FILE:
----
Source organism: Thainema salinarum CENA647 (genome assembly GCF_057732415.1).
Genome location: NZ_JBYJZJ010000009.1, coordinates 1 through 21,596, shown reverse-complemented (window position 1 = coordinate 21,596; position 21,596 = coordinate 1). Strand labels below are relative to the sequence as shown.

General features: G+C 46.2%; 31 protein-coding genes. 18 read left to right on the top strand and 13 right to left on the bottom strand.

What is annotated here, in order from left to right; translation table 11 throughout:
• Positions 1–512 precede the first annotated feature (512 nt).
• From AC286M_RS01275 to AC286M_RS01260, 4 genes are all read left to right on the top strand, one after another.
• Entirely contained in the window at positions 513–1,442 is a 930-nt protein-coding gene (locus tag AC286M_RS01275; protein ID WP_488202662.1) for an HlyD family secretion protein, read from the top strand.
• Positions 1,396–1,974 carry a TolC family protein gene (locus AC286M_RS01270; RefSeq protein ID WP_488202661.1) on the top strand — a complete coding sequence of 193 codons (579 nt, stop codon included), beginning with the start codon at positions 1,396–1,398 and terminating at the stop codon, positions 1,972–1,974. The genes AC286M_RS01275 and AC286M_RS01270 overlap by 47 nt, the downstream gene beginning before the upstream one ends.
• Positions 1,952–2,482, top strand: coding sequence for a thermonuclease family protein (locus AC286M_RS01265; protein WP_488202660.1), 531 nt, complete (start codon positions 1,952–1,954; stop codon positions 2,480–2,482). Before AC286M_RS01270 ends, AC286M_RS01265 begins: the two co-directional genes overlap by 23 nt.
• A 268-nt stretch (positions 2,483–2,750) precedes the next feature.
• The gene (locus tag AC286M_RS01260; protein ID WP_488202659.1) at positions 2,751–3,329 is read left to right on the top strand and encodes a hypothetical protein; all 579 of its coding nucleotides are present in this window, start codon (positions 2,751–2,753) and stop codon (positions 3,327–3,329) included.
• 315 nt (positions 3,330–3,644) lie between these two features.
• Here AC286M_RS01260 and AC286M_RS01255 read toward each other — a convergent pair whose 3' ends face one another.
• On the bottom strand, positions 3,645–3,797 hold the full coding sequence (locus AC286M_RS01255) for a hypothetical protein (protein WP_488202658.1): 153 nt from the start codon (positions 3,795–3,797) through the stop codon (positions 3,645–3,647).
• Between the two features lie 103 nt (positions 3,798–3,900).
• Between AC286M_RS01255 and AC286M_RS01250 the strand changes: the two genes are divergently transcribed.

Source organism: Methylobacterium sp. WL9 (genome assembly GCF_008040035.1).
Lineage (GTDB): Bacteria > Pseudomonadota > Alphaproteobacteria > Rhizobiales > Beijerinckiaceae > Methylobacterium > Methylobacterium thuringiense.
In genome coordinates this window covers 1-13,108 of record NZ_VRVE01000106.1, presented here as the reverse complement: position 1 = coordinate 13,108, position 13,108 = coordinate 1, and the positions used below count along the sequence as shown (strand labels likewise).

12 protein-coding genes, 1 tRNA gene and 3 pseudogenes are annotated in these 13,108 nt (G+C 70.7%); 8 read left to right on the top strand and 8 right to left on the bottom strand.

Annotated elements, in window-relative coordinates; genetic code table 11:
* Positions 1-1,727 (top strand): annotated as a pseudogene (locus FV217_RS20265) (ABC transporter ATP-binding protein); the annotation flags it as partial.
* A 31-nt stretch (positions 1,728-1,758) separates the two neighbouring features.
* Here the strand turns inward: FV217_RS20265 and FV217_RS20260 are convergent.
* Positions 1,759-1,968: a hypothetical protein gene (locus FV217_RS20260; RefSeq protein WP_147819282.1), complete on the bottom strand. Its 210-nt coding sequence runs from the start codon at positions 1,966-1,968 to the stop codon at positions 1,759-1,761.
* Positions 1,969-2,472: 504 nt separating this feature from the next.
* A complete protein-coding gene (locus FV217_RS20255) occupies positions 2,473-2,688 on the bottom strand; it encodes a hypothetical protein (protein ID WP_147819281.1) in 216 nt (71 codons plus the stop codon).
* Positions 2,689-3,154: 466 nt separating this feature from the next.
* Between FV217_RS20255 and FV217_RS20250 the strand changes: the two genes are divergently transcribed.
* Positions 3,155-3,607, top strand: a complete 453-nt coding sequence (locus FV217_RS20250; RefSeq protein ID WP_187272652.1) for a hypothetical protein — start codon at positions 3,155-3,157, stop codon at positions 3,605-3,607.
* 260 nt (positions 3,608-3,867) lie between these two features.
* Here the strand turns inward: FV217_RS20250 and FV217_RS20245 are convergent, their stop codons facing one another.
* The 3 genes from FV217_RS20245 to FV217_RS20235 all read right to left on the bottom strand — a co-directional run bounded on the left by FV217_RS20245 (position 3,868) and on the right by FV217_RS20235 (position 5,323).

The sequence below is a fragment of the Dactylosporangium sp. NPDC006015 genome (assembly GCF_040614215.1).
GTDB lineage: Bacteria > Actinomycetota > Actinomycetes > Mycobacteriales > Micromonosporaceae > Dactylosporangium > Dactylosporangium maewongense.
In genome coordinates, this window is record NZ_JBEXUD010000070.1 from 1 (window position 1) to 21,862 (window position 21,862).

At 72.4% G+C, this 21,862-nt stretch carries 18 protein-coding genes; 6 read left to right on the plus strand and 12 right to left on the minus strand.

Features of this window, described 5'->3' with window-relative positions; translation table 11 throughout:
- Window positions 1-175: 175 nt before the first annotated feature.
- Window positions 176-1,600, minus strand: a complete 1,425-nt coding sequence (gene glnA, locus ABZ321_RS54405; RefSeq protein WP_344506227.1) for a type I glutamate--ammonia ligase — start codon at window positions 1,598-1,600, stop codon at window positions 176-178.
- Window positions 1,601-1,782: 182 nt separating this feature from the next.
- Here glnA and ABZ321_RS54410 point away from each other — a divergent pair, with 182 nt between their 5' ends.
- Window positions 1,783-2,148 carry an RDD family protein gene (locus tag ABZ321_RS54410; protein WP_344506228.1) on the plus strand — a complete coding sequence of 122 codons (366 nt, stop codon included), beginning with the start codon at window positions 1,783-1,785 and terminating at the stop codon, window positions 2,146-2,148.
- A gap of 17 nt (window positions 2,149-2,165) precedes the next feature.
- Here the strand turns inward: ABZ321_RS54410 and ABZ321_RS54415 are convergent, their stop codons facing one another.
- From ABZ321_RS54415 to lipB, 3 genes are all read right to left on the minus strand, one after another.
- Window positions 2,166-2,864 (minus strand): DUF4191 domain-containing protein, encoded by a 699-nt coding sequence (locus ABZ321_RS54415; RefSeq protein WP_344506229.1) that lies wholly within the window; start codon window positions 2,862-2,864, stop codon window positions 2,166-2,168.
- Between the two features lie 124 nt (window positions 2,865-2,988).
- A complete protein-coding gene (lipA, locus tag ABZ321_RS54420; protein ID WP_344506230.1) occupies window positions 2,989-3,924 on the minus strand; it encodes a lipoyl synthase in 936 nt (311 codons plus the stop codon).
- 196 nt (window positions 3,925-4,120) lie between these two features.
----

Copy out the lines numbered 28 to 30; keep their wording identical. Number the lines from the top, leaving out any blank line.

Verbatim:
* Positions 2,689-3,154: 466 nt separating this feature from the next.
* Between FV217_RS20255 and FV217_RS20250 the strand changes: the two genes are divergently transcribed.
* Positions 3,155-3,607, top strand: a complete 453-nt coding sequence (locus FV217_RS20250; RefSeq protein ID WP_187272652.1) for a hypothetical protein — start codon at positions 3,155-3,157, stop codon at positions 3,605-3,607.